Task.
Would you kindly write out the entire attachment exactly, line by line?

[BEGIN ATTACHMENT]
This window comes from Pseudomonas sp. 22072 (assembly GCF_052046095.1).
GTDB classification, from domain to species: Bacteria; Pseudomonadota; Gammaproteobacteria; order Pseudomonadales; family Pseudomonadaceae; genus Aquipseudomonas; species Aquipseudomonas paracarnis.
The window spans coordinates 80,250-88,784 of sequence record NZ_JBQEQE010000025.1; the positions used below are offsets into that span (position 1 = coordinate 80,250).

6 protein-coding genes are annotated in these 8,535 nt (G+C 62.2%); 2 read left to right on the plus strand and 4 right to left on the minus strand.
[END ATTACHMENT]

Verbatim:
This window comes from Pseudomonas sp. 22072 (assembly GCF_052046095.1).
GTDB classification, from domain to species: Bacteria; Pseudomonadota; Gammaproteobacteria; order Pseudomonadales; family Pseudomonadaceae; genus Aquipseudomonas; species Aquipseudomonas paracarnis.
The window spans coordinates 80,250-88,784 of sequence record NZ_JBQEQE010000025.1; the positions used below are offsets into that span (position 1 = coordinate 80,250).

6 protein-coding genes are annotated in these 8,535 nt (G+C 62.2%); 2 read left to right on the plus strand and 4 right to left on the minus strand.